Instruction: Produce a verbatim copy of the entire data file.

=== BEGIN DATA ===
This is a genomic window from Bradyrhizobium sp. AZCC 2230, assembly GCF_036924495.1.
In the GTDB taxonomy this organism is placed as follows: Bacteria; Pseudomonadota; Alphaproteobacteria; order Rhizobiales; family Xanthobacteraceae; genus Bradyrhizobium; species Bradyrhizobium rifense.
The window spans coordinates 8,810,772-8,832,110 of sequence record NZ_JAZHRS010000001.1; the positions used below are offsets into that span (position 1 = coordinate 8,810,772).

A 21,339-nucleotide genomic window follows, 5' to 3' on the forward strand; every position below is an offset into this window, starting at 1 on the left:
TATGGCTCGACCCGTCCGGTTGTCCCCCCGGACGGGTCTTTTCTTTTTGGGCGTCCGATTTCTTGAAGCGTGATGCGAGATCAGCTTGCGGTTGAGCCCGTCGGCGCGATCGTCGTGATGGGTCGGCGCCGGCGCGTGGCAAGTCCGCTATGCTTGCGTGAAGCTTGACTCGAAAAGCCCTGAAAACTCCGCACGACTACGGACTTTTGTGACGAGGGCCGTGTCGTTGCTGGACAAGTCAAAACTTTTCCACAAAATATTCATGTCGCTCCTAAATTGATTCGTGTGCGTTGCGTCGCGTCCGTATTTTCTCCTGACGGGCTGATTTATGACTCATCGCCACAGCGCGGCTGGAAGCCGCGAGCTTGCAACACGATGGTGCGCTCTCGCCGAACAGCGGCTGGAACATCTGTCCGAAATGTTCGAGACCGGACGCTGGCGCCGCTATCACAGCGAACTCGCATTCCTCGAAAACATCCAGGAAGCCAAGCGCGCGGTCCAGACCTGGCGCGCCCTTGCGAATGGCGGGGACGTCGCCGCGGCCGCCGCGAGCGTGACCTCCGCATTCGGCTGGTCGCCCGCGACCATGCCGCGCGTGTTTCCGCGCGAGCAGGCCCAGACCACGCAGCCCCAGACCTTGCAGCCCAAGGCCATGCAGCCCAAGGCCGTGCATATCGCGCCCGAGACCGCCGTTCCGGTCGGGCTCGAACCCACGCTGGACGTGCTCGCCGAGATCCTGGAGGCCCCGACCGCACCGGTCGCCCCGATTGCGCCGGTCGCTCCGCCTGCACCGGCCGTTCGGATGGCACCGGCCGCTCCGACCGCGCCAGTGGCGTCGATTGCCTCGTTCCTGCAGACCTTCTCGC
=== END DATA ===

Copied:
This is a genomic window from Bradyrhizobium sp. AZCC 2230, assembly GCF_036924495.1.
In the GTDB taxonomy this organism is placed as follows: Bacteria; Pseudomonadota; Alphaproteobacteria; order Rhizobiales; family Xanthobacteraceae; genus Bradyrhizobium; species Bradyrhizobium rifense.
The window spans coordinates 8,810,772-8,832,110 of sequence record NZ_JAZHRS010000001.1; the positions used below are offsets into that span (position 1 = coordinate 8,810,772).

A 21,339-nucleotide genomic window follows, 5' to 3' on the forward strand; every position below is an offset into this window, starting at 1 on the left:
TATGGCTCGACCCGTCCGGTTGTCCCCCCGGACGGGTCTTTTCTTTTTGGGCGTCCGATTTCTTGAAGCGTGATGCGAGATCAGCTTGCGGTTGAGCCCGTCGGCGCGATCGTCGTGATGGGTCGGCGCCGGCGCGTGGCAAGTCCGCTATGCTTGCGTGAAGCTTGACTCGAAAAGCCCTGAAAACTCCGCACGACTACGGACTTTTGTGACGAGGGCCGTGTCGTTGCTGGACAAGTCAAAACTTTTCCACAAAATATTCATGTCGCTCCTAAATTGATTCGTGTGCGTTGCGTCGCGTCCGTATTTTCTCCTGACGGGCTGATTTATGACTCATCGCCACAGCGCGGCTGGAAGCCGCGAGCTTGCAACACGATGGTGCGCTCTCGCCGAACAGCGGCTGGAACATCTGTCCGAAATGTTCGAGACCGGACGCTGGCGCCGCTATCACAGCGAACTCGCATTCCTCGAAAACATCCAGGAAGCCAAGCGCGCGGTCCAGACCTGGCGCGCCCTTGCGAATGGCGGGGACGTCGCCGCGGCCGCCGCGAGCGTGACCTCCGCATTCGGCTGGTCGCCCGCGACCATGCCGCGCGTGTTTCCGCGCGAGCAGGCCCAGACCACGCAGCCCCAGACCTTGCAGCCCAAGGCCATGCAGCCCAAGGCCGTGCATATCGCGCCCGAGACCGCCGTTCCGGTCGGGCTCGAACCCACGCTGGACGTGCTCGCCGAGATCCTGGAGGCCCCGACCGCACCGGTCGCCCCGATTGCGCCGGTCGCTCCGCCTGCACCGGCCGTTCGGATGGCACCGGCCGCTCCGACCGCGCCAGTGGCGTCGATTGCCTCGTTCCTGCAGACCTTCTCGC